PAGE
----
SSB: They gave us a hard time, I remember, at first, it was hard to win over their trust. I think when we really won them over was when we did that roundtable, when we shot the last staff meeting. And they realized that we were actually making the movie about them, and we weren't making the movie about the celebrities. Once they understood that we were really telling their story, we were family. I mean, they were slipping us lunch, and making drinks for us, and we were treated really well.
dOc: Tommy Gallagher, and his son Patrick, seemed to be working out some issues. [Tommy was a waiter at Chasen's; his son later became one, too, and both are interviewed in the film.]
SSB: I think for many of these people, one of the things that we found most fascinating is that it wasn't a job. It really was their lives. Nowadays, how many waiters are devoted to their jobs like a career? And they really cared about it, and treated it as an art.
dOc: Especially in a town where every waiter has head shots.
SSB: Exactly. None of these guys had head shots. This was their lives. And they were really professional, and really devoted, and really good.
RP: They also had a great time. It was their private club, in a lot of ways. When those doors were closed, it was them and the biggest stars in the world, and that has a cost. He [Tommy] shut his family out somewhat. It's a lot of work to get your picture taken with all those people. It's not easy.
SSB: And these guys still have reunions, all the time.
dOc: I'm sure they were fans of the film.
SSB: Most of them were. They're might have been one or two people who just didn't want to look back, it was too sad. But they were fans, they came to the premieres. They still get together a few times a year.
dOc: Are they still in the restaurant business? Or are they retired?
RP: I think most of them are retired.
SSB: But they do catering. They do private catering for some of the ex-Chasen's clientele.
RB: I don't think Claude works anymore, and I don't think Julius does.
dOc: Are they still catering?
SSB: No. Chasen's is completely gone. But they do sell the chili on a website.
dOc: Isn't there something about that that's just wrong, Chasen's having a website?
SSB: Well, the people that we focused on in the movie were not the kind of people who would know how to use a website. And I think they sell it [the chili] to upscale food stores, and I think that that's the only remnant of Chasen's.
dOc: And physically?
RP: It became a supermarket.
SSB: It became an upscale Bristol Farms, and, partially because of the movie, I believe, they were going to tear the whole thing down and start from scratch, make it look like a mall. They actually retained the fa?ade.
RP: The fa?ade was actually...the architect who designed Chasen's, I believe his name was Paul Revere Williams. There was an article in USA Today recently about him?he designed the Beverly Hills Hotel. He was African American, and one of the most famous architects in the history of Los Angeles, who really helped design the look of the city. And he wasn't welcome in many of the places that he designed. It's kind of a remarkable story?he also did the really famous terminal at LAX, he was a genius. It [Chasen's] did have landmark status, I think, because he designed the building. So it still looks the same, but not on the inside.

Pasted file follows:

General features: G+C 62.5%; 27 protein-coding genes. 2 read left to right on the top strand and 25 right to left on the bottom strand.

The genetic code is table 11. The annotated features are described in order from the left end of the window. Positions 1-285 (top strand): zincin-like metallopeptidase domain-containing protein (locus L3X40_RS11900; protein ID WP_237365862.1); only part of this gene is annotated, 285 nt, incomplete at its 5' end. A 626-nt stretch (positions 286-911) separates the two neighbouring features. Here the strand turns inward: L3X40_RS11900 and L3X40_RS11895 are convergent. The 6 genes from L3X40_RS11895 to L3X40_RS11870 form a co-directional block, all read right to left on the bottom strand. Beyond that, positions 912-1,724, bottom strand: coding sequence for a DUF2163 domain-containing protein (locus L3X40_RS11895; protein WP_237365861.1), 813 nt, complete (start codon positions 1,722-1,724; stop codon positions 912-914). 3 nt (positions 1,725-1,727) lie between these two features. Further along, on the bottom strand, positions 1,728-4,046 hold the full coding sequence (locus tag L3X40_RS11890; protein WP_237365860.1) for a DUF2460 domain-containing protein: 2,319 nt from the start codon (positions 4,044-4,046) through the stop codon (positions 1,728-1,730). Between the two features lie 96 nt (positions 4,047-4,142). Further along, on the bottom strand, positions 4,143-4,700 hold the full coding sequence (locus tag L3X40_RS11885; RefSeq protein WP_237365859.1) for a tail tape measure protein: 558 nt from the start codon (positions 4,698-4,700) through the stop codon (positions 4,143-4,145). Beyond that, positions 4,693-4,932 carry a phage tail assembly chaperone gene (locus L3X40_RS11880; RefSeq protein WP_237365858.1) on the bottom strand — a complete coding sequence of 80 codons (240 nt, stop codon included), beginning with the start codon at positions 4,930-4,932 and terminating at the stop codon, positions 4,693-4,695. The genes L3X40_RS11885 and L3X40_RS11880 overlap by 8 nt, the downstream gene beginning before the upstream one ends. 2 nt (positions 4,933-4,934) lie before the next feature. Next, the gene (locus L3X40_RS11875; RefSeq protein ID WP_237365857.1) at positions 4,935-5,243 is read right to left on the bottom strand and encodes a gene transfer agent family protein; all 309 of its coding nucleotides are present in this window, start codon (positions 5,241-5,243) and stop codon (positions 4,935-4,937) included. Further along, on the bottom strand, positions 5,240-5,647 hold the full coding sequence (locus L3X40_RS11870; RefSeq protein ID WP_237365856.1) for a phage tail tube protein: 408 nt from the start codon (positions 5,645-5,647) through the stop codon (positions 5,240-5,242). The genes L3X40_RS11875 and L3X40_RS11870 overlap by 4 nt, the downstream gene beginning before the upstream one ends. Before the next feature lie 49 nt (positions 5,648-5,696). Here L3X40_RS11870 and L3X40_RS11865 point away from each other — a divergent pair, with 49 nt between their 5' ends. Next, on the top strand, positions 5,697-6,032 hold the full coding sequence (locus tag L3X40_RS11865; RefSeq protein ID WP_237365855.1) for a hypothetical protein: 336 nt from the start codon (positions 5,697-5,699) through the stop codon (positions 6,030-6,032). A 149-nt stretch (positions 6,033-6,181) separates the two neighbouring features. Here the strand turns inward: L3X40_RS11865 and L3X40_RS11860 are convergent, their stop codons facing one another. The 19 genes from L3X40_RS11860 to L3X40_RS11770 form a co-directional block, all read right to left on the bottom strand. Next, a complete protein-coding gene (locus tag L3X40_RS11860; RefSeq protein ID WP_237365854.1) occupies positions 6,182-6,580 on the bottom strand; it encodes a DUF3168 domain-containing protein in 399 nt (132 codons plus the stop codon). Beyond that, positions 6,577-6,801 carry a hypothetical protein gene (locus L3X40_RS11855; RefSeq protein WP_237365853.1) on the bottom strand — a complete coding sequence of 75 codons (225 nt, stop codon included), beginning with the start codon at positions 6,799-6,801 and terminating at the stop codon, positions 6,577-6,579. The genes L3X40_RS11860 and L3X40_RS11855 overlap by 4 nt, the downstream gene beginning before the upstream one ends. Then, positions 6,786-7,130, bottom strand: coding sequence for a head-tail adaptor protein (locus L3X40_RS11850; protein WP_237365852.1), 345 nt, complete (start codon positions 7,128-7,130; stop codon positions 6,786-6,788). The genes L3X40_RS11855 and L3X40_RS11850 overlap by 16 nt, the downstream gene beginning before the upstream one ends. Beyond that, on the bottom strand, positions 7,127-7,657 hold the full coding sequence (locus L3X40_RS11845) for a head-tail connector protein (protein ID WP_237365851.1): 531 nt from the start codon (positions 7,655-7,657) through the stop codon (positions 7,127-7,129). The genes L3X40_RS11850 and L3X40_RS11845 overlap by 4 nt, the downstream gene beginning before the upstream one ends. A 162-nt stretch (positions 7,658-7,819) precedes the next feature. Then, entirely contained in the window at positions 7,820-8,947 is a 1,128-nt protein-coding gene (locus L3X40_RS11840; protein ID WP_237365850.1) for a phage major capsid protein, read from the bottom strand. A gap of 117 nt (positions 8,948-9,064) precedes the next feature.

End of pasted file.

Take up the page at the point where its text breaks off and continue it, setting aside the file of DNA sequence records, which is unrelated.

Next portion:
dOc: As filmmakers, you approached this as storytellers, and not with a lot of documentary experience. I wonder if, going back to stories like American Splendor or whatever else you've been working on, if there are lessons you learned from Off the Menu that surprised you, or that you were able to apply documentary techniques to other kinds of storytelling.
SSB: Very much so. American Splendor, we used everything that was learned from doing documentaries. We approached that movie the way we approached a documentary, which is, you use whatever tools you have to tell the story. We weren't limited by just a script. And so, that's why we used documentary interviews and stock footage; we applied the same techniques to a narrative film.
RP: And also, American Splendor was really decades' worth of comic books, which is kind of like having a lot of rough footage. It was our job to build connections between these stories, and organize them into a narrative, into a story that had a beginning, a middle and an end. So the process wasn't that different.
dOc: So as you're moving forward, there's got to be something that seems a little conventional about three-act structure for you.
RP: Yeah, I guess. We approach every project to see what it requires, what would make it work, more than we want to always be overly clever with everything we do. If it's a three-act structure that's the best way to tell a certain story, then that's probably how we'd view it. But we tend to be attracted toward more eccentric material.
dOc: And would you jump back into documentary filmmaking if the right story came along?
dOc: So when you were out west for the whole Oscar hoo-ha, were you sad not to get to go to a Chasen's Oscar party?
RP: You know, it's funny, suddenly we were the people sitting in the booths at the Oscar parties, all dressed up, and all I could think of was when we were there, younger, and we were filming that stuff.
SSB: It was really weird?we both had the exact same reaction, at the Vanity Fair party. That Vanity Fair Oscar party is just so full of celebrities, and the only other time I had been in a circumstance like that was at the Chasen's Oscar party. And it was so weird, Bob and I both had this weird feeling of being on the other side of the camera.
dOc: Did you find any snot-nosed film students you could knock around?
SSB: No, nobody could get in to shoot, you could barely get into that party with an invitation.